What Do Physical Therapists Do?

There’s a lot of variation in what physical therapists can expect to see in their day-to-day work. Some physical therapists may see a lot of different patients in one day, working with everyone from a patient who has cerebral palsy to a patient recovering from a sports injury. Others may focus on a specific area of practice, such as pediatric or orthopedic care. However, all physical therapists can generally expect the following job duties:

  • Go over referrals, notes, and medical history provided by patients’ care teams. This could include information provided by surgeons, primary care physicians, and more.
  • Meet with patients to understand their health needs, including having them perform exercises and movements to diagnose areas in need of care. 
  • Compile individualized care or recovery plans for each patient, bringing together information provided by their care team and the patient themselves.
  • Work one-on-one with patients to meet their care plan goals. This could include demonstrating exercises or stretching maneuvers, using hands-on therapy, or equipment such as wheelchairs or exercise machines. 
  • Monitor patient progress and update care plans as needed.
  • Provide education and health and wellness information to patients around the care process.

Physical Therapist Certifications & Licensure

As previously discussed, physical therapists are required to get licensed to practice. Licensing requirements vary by state, but each state requires passage of the National Physical Therapy Exam. This exam is administered by the Federation of State Boards of Physical Therapy. 

Additional certification in one of nine specialty areas is available through the American Board of Physical Therapist Specialties. Certification requires passing an exam and obtaining experience through either completion of 2,000 hours of clinical work in the specialty area within the last ten years or completion of an American Physical Therapy Association (APTA)-accredited residency program in that specialty area. 

There are nine specialties available through the ABPTS:

  • Cardiovascular & Pulmonary
  • Clinical Electrophysiology
  • Oncology
  • Women’s Health
  • Geriatrics
  • Neurology
  • Orthopedics
  • Pediatrics
  • Sports

Physical therapists may choose one or more specialties. 

How Much Do Physical Therapists Make?

Physical therapists made a mean annual wage of $ 91,680 ($44.08 per hour), according to the Bureau of Labor Statistics (BLS May 2020). However, pay varies greatly by state and may be higher or lower depending on the location of the job. The BLS estimated 220,870 physical therapists were employed in 2020. 

  • 10th percentile: $63,530
  • 25th percentile: $75,360
  • 50th percentile (median): $91,010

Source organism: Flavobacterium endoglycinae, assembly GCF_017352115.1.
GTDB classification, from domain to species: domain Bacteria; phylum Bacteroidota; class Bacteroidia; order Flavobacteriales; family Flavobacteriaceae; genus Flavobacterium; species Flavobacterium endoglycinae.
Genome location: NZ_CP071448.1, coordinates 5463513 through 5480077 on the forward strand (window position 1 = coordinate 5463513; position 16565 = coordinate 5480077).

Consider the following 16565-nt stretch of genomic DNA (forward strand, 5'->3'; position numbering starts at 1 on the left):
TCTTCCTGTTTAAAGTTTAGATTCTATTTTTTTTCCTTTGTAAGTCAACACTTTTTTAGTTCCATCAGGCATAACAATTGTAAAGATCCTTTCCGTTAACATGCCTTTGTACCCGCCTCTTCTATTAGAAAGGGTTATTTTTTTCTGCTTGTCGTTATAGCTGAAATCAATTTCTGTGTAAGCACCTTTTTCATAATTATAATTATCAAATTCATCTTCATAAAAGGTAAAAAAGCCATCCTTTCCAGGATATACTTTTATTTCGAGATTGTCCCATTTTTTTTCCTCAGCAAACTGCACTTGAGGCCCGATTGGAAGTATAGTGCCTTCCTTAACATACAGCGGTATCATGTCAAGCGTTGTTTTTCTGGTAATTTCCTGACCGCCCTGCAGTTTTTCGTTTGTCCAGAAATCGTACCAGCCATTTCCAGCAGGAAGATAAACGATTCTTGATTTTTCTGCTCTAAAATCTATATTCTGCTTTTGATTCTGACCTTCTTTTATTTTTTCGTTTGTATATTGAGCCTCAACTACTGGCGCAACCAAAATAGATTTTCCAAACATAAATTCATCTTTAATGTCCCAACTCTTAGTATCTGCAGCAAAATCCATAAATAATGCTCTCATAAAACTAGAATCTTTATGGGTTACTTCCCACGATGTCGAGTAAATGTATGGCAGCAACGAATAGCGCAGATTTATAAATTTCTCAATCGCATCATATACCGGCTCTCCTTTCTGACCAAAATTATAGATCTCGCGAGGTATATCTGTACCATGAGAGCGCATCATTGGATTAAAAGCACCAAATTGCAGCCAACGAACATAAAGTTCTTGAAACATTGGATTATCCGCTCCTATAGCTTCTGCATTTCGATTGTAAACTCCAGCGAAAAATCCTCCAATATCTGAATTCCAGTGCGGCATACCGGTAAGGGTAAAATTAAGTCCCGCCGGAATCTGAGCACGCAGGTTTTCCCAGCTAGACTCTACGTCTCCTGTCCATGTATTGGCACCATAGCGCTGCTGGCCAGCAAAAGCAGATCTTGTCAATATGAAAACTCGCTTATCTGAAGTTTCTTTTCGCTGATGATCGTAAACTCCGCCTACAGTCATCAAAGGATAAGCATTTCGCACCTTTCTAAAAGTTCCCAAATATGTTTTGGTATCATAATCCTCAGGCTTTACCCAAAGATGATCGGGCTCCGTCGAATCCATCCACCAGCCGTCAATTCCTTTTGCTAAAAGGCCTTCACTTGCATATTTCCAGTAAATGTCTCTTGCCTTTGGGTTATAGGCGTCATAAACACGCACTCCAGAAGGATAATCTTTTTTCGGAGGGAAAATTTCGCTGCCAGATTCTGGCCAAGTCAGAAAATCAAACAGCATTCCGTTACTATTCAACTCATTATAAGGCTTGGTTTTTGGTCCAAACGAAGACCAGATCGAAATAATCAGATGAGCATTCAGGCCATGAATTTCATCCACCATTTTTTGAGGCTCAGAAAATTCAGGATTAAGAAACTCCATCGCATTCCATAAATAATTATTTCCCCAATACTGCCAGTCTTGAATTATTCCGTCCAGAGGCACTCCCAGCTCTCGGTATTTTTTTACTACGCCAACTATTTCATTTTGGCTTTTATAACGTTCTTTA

• 75th percentile: $106,060
  • 90th percentile: $126,780

Physical Therapist Career Alternatives

Here are few alternatives to a career as a physical therapist. 

Become an Occupational Therapist

Occupational therapists help patients with mobility issues, developmental delays, illnesses, or injuries. Occupational therapy focuses on the entire person and how they can perform daily tasks, whereas physical therapy typically addresses just one issue. 

  • Typical Education: Master’s degree
  • Licensing or Certifying Organization: National Board for Certification in Occupational Therapy, Inc. (NBCOT)

Become a Chiropractor

Chiropractors use neuromusculoskeletal therapy to apply manipulations and adjustments to a patient’s body. While most adjustments are to the spine, they can also include other parts of the body. Chiropractors must also be able to assess a patient’s mobility, reflexes, and posture. 

  • Typical Education: Doctor of Chiropractic (DC)
  • Licensing or Certifying Organization: American Board of Chiropractic Specialities (ABCS)

Become a Registered Nurse

Much of the medical care provided in clinics, physician’s offices, hospitals, and long-term care centers is done by registered nurses. They can administer medications, assess patient’s conditions, assist with procedures or surgery, perform diagnostic tests, educate patients, and maintain medical records.  

  • Typical Education: Associate or Bachelor’s degree
  • Licensing or Certifying Organization: National Council of State Boards of Nursing (NCSBN)
Bree Nicolello

Bree Nicolello

Writer

Bree is an urban planner and freelance writer based in Seattle, WA. She has worked on land use and housing policy issues throughout the Pacific Northwest. She previously led Run Oregon Run, a nonprofit dedicated to helping Oregonians run for office and apply to boards and commissions. When not writing, she is lovingly tending to her cast iron pans.